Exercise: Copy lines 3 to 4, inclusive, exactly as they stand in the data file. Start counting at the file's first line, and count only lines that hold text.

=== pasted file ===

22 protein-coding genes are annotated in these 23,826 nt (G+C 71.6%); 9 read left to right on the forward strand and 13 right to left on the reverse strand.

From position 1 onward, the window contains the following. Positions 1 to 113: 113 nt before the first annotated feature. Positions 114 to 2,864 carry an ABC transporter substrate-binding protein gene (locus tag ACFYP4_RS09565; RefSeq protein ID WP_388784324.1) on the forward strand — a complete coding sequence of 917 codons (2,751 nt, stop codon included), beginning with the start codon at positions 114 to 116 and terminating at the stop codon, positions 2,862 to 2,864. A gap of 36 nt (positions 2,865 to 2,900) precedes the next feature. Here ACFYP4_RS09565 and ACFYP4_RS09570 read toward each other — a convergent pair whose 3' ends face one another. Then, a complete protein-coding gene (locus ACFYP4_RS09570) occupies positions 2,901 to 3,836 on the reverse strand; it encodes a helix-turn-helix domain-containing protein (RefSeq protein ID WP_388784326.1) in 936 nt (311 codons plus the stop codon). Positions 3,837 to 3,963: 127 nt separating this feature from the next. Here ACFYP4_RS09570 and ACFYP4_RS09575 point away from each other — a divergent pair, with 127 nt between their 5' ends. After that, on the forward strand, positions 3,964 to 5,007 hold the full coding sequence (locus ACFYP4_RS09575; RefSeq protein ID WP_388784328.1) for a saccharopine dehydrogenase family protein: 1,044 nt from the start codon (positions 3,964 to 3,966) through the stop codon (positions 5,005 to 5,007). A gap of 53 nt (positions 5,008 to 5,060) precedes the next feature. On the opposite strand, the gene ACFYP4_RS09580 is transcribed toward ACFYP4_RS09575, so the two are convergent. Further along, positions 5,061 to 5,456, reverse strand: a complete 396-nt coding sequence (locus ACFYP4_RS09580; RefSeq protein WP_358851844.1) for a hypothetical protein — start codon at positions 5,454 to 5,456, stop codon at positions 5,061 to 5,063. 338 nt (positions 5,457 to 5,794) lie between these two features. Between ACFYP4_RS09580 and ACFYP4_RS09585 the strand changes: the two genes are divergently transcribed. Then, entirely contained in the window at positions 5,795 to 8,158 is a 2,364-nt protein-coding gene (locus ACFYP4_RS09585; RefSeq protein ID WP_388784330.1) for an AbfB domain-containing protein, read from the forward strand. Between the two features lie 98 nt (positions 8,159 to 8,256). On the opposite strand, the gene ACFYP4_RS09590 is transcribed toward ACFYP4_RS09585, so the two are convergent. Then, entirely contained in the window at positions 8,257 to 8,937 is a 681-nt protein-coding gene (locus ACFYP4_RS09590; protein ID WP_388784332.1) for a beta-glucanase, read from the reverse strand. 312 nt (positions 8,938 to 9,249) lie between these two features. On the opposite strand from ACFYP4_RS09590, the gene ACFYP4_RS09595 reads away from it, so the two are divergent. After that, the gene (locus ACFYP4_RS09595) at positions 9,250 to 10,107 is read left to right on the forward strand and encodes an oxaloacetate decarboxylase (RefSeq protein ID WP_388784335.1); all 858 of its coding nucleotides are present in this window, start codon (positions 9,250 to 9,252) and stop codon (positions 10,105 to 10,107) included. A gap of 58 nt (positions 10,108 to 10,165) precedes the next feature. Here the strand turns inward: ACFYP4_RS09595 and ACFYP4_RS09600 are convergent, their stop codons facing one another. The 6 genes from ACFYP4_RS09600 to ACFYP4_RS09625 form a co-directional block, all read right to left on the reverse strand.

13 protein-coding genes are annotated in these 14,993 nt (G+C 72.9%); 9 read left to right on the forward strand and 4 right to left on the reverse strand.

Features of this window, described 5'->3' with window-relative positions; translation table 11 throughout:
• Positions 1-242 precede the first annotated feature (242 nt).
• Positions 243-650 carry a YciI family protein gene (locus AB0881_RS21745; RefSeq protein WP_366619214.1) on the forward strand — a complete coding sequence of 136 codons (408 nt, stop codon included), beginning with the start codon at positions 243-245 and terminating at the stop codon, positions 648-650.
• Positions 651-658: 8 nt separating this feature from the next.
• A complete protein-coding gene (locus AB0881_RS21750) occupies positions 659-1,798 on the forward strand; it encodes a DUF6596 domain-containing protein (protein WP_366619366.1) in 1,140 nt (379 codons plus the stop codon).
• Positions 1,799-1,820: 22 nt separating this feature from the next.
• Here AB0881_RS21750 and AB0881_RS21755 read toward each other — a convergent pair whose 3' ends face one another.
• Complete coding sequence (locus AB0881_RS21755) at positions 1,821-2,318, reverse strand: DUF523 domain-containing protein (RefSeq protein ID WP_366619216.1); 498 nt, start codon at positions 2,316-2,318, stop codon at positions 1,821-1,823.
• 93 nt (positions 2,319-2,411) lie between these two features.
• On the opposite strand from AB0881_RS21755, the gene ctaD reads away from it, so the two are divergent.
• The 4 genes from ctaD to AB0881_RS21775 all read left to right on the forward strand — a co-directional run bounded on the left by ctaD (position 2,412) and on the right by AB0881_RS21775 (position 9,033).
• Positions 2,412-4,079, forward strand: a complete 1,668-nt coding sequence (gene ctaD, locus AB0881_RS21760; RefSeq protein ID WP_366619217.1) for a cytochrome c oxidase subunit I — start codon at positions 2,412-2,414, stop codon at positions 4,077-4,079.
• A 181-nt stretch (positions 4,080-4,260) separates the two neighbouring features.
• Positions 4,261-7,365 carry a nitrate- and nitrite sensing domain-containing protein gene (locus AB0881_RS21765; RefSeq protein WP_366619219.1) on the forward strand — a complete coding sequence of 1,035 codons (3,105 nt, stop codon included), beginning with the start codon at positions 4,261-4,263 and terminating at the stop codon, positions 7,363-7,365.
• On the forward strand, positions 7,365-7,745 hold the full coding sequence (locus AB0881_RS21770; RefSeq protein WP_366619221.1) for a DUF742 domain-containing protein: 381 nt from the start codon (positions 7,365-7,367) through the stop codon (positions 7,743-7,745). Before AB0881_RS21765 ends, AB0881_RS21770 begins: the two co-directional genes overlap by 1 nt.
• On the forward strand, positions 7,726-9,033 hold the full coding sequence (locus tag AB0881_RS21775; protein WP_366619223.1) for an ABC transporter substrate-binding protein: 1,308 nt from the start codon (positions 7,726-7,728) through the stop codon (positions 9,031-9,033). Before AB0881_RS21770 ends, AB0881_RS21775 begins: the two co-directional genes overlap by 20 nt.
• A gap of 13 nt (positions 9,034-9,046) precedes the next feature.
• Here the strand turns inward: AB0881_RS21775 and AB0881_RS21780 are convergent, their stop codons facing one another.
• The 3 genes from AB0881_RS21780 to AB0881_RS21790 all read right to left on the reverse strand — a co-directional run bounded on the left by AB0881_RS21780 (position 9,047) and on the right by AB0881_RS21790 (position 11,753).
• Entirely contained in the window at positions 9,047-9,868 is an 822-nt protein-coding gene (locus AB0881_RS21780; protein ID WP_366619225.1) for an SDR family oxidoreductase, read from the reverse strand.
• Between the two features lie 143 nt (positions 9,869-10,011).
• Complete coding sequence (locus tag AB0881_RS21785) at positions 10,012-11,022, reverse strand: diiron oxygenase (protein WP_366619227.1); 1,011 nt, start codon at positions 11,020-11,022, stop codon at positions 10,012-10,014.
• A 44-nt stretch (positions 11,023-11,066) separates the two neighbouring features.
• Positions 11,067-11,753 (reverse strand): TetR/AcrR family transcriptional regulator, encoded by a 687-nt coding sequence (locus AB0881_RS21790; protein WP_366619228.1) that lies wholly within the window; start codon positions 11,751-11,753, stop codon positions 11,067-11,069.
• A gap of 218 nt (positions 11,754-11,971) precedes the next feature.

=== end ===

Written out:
13 protein-coding genes are annotated in these 14,993 nt (G+C 72.9%); 9 read left to right on the forward strand and 4 right to left on the reverse strand.

Features of this window, described 5'->3' with window-relative positions; translation table 11 throughout: